Meet author Jane Toombs today at the Book Boost!
She's here to discuss the dreaded synopsis...
THE DREADED (Or Is It?) SYNOPSIS
Because I’m a plotter, I have to admit I don’t dread writing a synopsis. In fact, I have to write one or I can’t start the story.
Did I always write this way?
No. Here’s what turned me from a sit-down-and-write-by-the-seat-of-your-pants one to a plotter.
My agent sold my first gothic to Avon with no problem. Ditto with number two. But number three not only didn’t sell to Avon, but didn’t sell anywhere. I had no idea why.
Before I could embark on another story, the agent received a request from a packager for an author able to write a gothic featuring Sagittarius for his Zodiac Series. The agent called me and asked if I could send a partial for the packager. I had to ask him what a partial was. When he told me the first three chapters and a synopsis, I then had to ask what a synopsis was.
His reply was one of the best description of a synopsis I’ve ever heard: A brief outline of the book told in story from.
That sounded easy enough, and once I struggled through my first synopsis, I found the first three chapters a breeze to write. So I sent the partial to my agent and in what seemed a remarkably short time, he called me back to say the packager went to contract.
Whoa! You could sell a book by writing only three chapters ad a synopsis? Up until then I assumed one had to write the entire story.
Well, if this was true, I’d certainly write partials first from now on. I sold several more gothics this way before it dawned on me that maybe I could find out what was wrong with that third book by writing a synopsis for it. Another revelation--I couldn’t because it wandered all over the place. So I wrote a totally new synopsis for the story, rewrote and it sold, Even got my one and only review of it in Publisher’s Weekly--a good one.
That was when I became aware that I needed guidelines when I wrote or else I might wander too far from the plot. Never mind that I wrote and sold my first too books without a synopsis. The third one taught me a valuable lesson.
So why are synopses so intimidating to some writers? How hard can it be after you’ve written a book to do a synopsis for it? Ah, but if they’re being asked for a synopsis ahead of time when they’re true seat-of-the-pants writers, I can understand doing this might kill the story they for them. Or, perhaps they truly don’t know what’s going to happen in the story in concrete enough form to write a coherent synopsis. Because we certainly don’t all write the same way.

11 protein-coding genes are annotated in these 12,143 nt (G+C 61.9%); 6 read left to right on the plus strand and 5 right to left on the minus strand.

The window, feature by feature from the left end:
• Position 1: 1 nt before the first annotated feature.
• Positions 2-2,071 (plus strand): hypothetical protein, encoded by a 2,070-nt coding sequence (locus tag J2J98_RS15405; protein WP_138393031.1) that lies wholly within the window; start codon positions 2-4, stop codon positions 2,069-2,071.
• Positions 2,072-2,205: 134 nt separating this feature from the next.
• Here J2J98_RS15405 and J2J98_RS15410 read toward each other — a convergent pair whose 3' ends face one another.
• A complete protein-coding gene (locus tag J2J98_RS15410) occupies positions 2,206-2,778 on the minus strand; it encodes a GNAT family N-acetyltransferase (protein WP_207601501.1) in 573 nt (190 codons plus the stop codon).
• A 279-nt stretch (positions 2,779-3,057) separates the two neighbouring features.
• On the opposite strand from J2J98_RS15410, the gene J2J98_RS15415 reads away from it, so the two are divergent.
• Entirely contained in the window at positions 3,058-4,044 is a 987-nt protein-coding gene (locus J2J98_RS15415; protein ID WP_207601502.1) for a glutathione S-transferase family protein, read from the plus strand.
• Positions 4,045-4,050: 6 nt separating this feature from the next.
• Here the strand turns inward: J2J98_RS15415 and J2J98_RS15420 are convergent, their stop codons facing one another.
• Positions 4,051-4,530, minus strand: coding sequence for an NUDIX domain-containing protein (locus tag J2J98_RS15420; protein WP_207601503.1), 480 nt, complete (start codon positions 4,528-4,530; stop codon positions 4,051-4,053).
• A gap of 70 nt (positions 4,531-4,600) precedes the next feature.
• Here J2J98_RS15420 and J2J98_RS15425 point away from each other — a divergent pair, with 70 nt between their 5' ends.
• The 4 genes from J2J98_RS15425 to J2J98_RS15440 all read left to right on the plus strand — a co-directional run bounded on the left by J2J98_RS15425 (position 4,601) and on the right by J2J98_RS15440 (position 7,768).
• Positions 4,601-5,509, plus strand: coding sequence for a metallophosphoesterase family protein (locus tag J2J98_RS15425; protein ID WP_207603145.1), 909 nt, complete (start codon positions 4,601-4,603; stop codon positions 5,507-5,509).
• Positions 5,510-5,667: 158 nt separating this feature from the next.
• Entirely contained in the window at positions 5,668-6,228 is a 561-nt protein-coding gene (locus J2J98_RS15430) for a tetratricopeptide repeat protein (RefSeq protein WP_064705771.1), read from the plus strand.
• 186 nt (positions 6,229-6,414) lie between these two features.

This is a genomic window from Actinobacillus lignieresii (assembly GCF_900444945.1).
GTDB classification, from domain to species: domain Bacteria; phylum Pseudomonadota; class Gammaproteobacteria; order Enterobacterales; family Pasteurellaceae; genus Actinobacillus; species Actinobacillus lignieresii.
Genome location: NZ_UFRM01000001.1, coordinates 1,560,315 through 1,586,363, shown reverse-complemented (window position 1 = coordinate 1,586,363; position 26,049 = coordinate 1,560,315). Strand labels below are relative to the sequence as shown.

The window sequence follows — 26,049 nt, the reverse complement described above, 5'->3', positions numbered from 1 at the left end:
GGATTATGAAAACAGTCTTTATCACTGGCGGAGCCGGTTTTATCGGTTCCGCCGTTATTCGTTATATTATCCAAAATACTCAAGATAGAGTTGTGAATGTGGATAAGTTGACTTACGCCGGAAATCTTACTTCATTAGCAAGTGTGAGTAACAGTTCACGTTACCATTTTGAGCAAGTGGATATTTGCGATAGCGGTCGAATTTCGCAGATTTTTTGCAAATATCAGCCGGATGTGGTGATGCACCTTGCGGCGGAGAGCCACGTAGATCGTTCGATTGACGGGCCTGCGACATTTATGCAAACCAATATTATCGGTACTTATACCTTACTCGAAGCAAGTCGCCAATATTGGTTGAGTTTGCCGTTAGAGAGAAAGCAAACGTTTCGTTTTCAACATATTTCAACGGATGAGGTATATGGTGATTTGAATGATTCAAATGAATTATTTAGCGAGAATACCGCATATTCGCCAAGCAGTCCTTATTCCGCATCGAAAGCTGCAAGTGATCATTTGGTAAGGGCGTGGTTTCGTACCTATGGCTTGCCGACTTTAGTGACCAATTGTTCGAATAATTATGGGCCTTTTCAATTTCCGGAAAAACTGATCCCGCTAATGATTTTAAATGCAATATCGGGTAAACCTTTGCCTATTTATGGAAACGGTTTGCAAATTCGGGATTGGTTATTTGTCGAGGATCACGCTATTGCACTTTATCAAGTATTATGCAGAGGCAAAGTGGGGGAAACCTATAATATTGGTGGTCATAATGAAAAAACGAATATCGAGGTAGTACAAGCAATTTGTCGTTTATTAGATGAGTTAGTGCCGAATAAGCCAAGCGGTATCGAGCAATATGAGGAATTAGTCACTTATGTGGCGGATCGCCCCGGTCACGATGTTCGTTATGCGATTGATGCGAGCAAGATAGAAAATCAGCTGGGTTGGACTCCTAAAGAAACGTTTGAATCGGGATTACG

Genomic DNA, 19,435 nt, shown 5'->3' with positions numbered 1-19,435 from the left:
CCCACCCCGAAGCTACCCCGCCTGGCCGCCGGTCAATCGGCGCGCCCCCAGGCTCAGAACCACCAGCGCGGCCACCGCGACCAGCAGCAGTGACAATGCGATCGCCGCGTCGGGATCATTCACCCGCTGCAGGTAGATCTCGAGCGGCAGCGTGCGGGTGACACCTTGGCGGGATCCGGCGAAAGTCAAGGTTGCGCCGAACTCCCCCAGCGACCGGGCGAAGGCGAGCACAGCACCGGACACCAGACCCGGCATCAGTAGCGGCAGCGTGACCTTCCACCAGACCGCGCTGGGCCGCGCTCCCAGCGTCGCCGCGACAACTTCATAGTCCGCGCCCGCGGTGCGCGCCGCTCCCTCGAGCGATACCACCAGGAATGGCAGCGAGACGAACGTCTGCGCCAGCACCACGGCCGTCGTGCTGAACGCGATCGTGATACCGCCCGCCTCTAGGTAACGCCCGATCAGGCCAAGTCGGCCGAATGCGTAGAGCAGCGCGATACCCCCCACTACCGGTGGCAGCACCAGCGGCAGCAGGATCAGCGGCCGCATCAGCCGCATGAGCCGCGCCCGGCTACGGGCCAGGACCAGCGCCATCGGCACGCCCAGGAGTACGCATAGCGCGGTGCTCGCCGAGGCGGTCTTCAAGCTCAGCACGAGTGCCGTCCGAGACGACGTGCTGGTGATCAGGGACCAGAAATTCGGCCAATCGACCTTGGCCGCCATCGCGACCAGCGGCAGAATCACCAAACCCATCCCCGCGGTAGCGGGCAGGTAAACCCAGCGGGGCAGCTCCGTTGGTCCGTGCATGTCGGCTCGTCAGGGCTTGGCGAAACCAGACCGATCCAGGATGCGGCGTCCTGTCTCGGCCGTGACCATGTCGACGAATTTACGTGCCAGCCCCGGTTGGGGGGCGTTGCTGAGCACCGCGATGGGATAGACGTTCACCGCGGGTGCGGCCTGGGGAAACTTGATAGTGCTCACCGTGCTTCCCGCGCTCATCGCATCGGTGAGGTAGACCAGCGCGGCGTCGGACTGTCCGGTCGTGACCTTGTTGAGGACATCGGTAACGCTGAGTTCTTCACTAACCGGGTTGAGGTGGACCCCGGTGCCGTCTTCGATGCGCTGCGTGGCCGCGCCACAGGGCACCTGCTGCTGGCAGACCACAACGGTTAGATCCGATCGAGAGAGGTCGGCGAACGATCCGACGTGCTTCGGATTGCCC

Pantsers have said to me that if they’re forced to think through the story before they start, then they lose all interest in it. I can understand that, even though I’m one of those writers who needs synopsis guidelines to keep from veering off track. This does not mean I don’t deviate from the synopsis, making side trips now and then when it seems right to do so. But I always have the synopsis there to come back to so I never lose my way completely.
Yes, I understand a pantser’s dislike of synopses. But what I don’t understand is why writing a synopsis seems so difficult to others who aren’t true pantsers. Listen, you guys, a synopsis is not a rigid tool that can’t be deviated from and even changed if something isn’t right. All the publisher who asks for one wants is some idea of what the story will be about, and how the author is going to bring it to a logical conclusion.
You don’t need to pile on a lot of details, just give some idea of how the hero and heroine--plus the villain, if there is one--are going to solve the problems you will create for them in the story and have a happy ending, at least for now. If a murder, tell briefly how the detective or hero figures who it is and how the bad guy is brought to justice.
If you don’t know yet how some of the problems will get worked though just glide over it, saying that they solved the problem. And always remember that if the ending is logical for a reader, no one will care if you wind up with an entirely different ending that you originally thought--and had put in the synopsis.
So don’t dread doing one. Remember, it’s a brief outline of the story you intend to write and no one cares if you wind up writing it somewhat differently, as long as it will make sense to the reader when you come to the end.
A Note from the Book Boost: Thanks for joining us today, Jane. I like your attitude about writing a Synopsis. I enjoy writing them as well. Great tips for all!
Want more Jane?
Visit her website here: http://www.janetoombs.com/